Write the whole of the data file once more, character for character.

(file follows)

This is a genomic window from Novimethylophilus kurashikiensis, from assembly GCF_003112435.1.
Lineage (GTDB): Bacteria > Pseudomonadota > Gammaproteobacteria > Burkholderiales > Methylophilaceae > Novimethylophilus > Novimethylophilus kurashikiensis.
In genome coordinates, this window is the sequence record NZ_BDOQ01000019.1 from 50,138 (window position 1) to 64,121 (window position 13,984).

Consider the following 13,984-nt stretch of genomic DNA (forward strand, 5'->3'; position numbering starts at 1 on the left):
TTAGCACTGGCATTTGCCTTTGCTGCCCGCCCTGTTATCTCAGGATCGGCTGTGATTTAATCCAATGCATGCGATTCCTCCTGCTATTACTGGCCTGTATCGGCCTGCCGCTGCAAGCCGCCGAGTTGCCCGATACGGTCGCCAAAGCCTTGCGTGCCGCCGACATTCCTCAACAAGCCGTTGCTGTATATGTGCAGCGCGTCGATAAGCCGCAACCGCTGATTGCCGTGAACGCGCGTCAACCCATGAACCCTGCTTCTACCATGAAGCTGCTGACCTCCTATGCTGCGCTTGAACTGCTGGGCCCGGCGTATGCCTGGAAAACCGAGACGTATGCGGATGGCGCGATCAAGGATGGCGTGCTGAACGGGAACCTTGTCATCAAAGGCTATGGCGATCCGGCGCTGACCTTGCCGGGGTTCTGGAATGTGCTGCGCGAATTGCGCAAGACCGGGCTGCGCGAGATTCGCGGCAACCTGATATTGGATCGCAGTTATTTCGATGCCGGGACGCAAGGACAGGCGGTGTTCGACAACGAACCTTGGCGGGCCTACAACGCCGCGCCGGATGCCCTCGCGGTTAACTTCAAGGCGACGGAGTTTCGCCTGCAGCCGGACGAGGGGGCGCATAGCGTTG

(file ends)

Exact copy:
This is a genomic window from Novimethylophilus kurashikiensis, from assembly GCF_003112435.1.
Lineage (GTDB): Bacteria > Pseudomonadota > Gammaproteobacteria > Burkholderiales > Methylophilaceae > Novimethylophilus > Novimethylophilus kurashikiensis.
In genome coordinates, this window is the sequence record NZ_BDOQ01000019.1 from 50,138 (window position 1) to 64,121 (window position 13,984).

Consider the following 13,984-nt stretch of genomic DNA (forward strand, 5'->3'; position numbering starts at 1 on the left):
TTAGCACTGGCATTTGCCTTTGCTGCCCGCCCTGTTATCTCAGGATCGGCTGTGATTTAATCCAATGCATGCGATTCCTCCTGCTATTACTGGCCTGTATCGGCCTGCCGCTGCAAGCCGCCGAGTTGCCCGATACGGTCGCCAAAGCCTTGCGTGCCGCCGACATTCCTCAACAAGCCGTTGCTGTATATGTGCAGCGCGTCGATAAGCCGCAACCGCTGATTGCCGTGAACGCGCGTCAACCCATGAACCCTGCTTCTACCATGAAGCTGCTGACCTCCTATGCTGCGCTTGAACTGCTGGGCCCGGCGTATGCCTGGAAAACCGAGACGTATGCGGATGGCGCGATCAAGGATGGCGTGCTGAACGGGAACCTTGTCATCAAAGGCTATGGCGATCCGGCGCTGACCTTGCCGGGGTTCTGGAATGTGCTGCGCGAATTGCGCAAGACCGGGCTGCGCGAGATTCGCGGCAACCTGATATTGGATCGCAGTTATTTCGATGCCGGGACGCAAGGACAGGCGGTGTTCGACAACGAACCTTGGCGGGCCTACAACGCCGCGCCGGATGCCCTCGCGGTTAACTTCAAGGCGACGGAGTTTCGCCTGCAGCCGGACGAGGGGGCGCATAGCGTTG